I completely agree with everything in this post. I used LinkedIn to expand my professional network whilst being made redundant from a job after 14 years, and used it again when the job I moved to didn’t work out. I’m active on Facebook, Twitter, Foursquare and UnTappd, it’s on those network (well, not Foursquare and UnTappd) that I’d expect to see the quiz pictures, images of semi-naked women (and men) or irrelevant religious/moralistic/junk postings, not LinkedIn. If anything, it makes me want to interact less with people who might add me that I don’t already know. I’m glad I don’t pay for a premium subscription as I’d be as peeved as you with the current swathe of content that takes longer to wade through to find something relevant to my interests!

  6. Gary Dick

    I feel your pain. The whole picture thing grew out of a demand for the ability to respond to and enhance technical discussions within groups. LinkedIn’s response was to severely limit group discussions and force everyone to publish instead. If you are/were a heavy group user/participant, you can see how most of them have dried up content wise and are turning into sales platforms. Be careful what you ask for I guess.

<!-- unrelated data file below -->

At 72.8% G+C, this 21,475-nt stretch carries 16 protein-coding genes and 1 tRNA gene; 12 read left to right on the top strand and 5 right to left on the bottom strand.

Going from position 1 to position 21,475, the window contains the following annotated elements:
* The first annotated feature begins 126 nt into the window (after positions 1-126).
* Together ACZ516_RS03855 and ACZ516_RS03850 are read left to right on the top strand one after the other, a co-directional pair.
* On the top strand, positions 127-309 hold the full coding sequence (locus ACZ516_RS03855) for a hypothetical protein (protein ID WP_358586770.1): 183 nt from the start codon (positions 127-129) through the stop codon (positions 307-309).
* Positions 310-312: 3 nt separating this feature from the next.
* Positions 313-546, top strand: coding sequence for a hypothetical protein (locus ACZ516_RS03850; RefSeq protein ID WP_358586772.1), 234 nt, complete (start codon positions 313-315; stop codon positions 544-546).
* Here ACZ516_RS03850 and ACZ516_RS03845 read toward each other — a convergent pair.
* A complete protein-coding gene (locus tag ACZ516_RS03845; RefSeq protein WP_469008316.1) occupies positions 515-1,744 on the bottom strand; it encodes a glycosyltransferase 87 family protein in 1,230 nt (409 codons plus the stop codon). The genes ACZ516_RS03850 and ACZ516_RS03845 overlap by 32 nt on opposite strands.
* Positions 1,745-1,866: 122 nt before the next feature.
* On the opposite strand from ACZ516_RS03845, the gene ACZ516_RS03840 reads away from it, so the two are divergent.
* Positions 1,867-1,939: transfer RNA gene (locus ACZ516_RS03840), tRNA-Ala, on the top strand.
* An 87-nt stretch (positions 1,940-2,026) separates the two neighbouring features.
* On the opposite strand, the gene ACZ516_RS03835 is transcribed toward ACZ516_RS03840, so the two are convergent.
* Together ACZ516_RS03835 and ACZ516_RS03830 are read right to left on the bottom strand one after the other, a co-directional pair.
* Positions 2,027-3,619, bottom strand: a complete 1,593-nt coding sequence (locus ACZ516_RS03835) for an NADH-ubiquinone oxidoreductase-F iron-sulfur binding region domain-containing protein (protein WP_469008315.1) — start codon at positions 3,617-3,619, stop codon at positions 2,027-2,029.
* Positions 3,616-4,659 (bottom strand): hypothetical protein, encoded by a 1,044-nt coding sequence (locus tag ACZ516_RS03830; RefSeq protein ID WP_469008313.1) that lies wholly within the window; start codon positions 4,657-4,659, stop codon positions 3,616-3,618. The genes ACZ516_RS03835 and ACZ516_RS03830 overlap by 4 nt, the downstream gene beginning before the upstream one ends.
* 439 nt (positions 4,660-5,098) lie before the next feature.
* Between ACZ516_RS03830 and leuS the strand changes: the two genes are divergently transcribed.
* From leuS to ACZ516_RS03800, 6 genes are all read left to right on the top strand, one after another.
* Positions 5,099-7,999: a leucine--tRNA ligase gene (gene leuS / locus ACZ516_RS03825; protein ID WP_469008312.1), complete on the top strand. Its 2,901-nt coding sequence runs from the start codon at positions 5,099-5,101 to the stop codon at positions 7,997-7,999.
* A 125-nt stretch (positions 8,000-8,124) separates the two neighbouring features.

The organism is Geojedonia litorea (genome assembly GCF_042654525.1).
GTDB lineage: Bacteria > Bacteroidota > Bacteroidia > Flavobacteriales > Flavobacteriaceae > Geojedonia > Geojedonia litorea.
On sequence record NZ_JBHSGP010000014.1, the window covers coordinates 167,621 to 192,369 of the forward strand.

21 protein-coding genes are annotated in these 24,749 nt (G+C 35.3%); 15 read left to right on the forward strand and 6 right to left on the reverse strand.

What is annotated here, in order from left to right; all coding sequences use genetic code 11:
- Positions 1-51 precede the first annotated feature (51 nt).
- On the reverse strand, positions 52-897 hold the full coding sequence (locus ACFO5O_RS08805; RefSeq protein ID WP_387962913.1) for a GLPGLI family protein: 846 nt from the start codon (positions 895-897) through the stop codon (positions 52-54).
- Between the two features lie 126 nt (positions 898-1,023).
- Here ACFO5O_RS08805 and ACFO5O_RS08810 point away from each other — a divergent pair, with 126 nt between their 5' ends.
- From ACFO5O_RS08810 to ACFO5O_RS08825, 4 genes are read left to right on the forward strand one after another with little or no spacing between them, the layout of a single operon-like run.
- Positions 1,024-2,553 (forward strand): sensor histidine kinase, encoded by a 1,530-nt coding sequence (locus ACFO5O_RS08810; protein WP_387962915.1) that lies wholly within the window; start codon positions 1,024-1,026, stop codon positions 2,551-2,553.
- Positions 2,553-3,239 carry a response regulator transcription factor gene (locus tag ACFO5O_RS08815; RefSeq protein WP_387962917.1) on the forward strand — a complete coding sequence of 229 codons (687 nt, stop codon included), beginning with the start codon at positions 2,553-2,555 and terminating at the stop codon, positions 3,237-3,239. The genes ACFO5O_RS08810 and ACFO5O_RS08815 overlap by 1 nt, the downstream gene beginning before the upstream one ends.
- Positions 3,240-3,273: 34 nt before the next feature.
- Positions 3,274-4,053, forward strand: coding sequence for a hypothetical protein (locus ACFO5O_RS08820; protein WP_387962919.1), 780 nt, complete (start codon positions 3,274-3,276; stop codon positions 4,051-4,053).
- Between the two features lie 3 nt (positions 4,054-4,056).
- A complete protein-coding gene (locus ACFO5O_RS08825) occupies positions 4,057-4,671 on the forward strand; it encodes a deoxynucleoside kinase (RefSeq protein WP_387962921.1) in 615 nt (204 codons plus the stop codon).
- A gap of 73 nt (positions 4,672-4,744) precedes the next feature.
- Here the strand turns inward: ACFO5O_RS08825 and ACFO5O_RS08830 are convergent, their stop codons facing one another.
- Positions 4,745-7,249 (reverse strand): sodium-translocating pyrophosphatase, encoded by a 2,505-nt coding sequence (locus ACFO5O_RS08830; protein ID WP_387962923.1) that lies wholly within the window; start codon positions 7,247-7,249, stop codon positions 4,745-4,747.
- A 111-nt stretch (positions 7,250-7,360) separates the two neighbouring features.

You’re not alone. I’d take a look at this posting which is still going strong in views and comments:

    Unhappiness is widespread but fragmented.

    1. Dorothy Dalton Post author

      Hi All – thanks for the engagement. There are a number of conversations going on simultaneously on this topic but as you say Gary not integrated. LinkedIn seems to be caught between wanting to provide an enterprise platform and recruiting tool and a general social media hang out. There are now mismatched expectations with no really easy way to filter out the stuff that’s not interesting other than individual blocking. It seems to have lost its focus and direction. LinkedIn usage is becoming a time eater with better content and engagement on Facebook currently.